Strikes in NHS: Scotland braced for strikes in crisis that is universal
Members of the Royal College of Nursing (RCN) voted overwhelmingly to reject ministers “best and final” improved pay rise, and people are worried. The public wants to know what this means if they get sick, such as whether appointments will be cancelled, and the situation creates a general unease.
That it comes after SNP figures crowed about averting other strikes with a settlement only makes it worse.
People all across Britain face disruption, inconvenience and a sense of anxiety, all of which are what gives the strikes power. These are not isolated incidents, maverick unions with an anti-Government agenda going for a big pay day.
Unions say it is not just about their own pockets, but more complaints over a lack of funding, staff shortages and just the general way they have been treated.
Julie Lamberth, RCN Scotland board chair, said the decision came after “years of being undervalued and understaffed”.
The branch secretary of the London Ambulance Service Unison said it was also about the workload, morale and not being allowed to do their job properly “because of all the issues that's going on elsewhere within the NHS”.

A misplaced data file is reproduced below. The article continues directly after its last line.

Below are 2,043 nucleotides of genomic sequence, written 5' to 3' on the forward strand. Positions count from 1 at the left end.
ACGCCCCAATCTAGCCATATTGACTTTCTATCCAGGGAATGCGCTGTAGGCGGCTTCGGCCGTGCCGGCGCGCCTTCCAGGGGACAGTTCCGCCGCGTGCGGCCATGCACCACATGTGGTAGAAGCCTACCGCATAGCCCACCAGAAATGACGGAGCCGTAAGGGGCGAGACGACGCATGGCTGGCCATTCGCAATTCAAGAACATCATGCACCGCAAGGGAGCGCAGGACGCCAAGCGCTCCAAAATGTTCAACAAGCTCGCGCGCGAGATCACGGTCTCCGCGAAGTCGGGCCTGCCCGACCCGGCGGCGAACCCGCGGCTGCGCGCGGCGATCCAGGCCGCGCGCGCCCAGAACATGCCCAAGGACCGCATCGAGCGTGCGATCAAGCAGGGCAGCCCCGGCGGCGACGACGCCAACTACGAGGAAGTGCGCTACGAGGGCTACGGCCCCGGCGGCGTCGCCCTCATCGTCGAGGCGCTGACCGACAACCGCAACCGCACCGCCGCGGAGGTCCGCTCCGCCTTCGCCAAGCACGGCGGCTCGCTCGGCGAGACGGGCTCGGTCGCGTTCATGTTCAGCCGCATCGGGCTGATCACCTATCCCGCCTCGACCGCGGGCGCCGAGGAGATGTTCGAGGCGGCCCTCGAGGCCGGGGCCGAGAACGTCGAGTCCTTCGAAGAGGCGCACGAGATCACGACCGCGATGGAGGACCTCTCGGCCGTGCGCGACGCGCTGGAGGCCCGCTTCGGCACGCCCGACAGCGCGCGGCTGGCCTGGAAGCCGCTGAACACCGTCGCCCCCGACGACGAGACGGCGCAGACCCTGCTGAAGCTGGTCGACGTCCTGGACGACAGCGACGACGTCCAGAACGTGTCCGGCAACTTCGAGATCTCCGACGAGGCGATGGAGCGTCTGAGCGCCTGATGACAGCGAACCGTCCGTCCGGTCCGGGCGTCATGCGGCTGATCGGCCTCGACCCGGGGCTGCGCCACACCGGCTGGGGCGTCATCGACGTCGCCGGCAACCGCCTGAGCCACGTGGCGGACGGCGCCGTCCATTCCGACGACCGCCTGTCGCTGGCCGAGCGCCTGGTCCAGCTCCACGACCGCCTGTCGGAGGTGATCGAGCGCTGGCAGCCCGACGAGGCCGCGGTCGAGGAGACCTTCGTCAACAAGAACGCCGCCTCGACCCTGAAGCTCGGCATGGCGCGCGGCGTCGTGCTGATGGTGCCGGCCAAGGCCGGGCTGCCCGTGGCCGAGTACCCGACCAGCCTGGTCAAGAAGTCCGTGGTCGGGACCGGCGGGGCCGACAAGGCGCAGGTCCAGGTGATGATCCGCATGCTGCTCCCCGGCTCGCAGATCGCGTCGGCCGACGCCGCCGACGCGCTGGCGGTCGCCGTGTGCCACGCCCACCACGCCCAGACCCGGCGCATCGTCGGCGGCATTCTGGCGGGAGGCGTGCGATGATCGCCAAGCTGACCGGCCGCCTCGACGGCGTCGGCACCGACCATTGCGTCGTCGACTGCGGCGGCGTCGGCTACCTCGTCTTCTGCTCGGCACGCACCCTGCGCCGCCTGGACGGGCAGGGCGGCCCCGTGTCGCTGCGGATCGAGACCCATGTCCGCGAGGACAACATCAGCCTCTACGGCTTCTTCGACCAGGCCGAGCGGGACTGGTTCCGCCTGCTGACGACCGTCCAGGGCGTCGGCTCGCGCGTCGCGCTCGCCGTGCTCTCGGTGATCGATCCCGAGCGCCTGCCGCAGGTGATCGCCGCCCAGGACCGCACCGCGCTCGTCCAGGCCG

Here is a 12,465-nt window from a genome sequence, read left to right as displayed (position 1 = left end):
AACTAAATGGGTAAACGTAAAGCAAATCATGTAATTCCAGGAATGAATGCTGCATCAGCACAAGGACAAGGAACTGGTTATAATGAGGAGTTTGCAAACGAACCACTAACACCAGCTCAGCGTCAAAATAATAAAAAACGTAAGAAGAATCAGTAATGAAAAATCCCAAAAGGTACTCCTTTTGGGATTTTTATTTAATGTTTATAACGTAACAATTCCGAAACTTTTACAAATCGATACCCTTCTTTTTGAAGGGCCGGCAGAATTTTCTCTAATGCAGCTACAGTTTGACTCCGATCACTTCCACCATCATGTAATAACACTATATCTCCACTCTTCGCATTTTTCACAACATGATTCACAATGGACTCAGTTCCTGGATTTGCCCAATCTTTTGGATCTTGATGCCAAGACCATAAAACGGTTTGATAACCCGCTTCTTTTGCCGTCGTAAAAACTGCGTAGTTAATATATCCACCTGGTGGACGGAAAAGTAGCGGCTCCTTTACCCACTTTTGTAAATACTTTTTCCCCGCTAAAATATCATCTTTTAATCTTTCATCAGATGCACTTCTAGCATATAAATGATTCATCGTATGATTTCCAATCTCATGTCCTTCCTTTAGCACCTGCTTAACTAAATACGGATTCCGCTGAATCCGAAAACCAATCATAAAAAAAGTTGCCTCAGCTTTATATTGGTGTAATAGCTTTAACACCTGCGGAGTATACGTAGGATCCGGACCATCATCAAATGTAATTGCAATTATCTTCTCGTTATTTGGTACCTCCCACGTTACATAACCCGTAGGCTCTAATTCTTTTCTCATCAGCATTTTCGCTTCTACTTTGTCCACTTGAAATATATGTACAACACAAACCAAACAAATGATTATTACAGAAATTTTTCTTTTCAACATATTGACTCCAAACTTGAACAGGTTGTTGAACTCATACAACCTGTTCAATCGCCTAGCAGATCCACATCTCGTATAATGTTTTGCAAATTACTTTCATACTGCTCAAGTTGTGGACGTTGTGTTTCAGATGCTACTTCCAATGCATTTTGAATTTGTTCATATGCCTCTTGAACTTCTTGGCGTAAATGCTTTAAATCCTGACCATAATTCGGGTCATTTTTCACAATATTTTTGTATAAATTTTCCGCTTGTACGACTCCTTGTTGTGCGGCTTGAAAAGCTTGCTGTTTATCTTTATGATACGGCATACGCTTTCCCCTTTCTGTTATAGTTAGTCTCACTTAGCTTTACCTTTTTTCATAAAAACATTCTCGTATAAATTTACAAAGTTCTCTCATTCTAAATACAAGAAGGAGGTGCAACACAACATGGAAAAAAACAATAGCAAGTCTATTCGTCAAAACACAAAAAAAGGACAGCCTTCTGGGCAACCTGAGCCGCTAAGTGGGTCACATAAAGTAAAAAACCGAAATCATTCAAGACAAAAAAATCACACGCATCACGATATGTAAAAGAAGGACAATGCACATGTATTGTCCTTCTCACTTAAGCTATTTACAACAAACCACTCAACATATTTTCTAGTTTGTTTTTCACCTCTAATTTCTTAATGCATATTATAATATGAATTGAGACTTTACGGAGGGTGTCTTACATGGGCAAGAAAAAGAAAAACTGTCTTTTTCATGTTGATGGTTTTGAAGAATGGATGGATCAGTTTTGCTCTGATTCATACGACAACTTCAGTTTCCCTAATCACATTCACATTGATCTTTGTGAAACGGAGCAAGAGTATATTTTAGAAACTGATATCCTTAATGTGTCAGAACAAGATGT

Those striking want better for themselves, but are also warning a lack of investment is making our health, our rail and our general infrastructure worse.
Speaking to friends who are nurses, for years they have complained about a lack of money, time, work/life balance, but taken pride in helping people. With cuts to funding, and more planned for after the general election by the UK Government, that pride is no longer enough to sustain a workforce.
This issue is not unique, has been brewing for years and the situation is only going to escalate. Nearly all those in healthcare insist patients won’t suffer, with emergency measures in place to make up for the shortfall. But in reality, struggling services with growing waiting times will get worse.
We are all going to be impacted by the strikes, and must all worry more about basic things like trains and health. But with clear public support for pay rises, if not the strikes, the only way these go away is with more funding.
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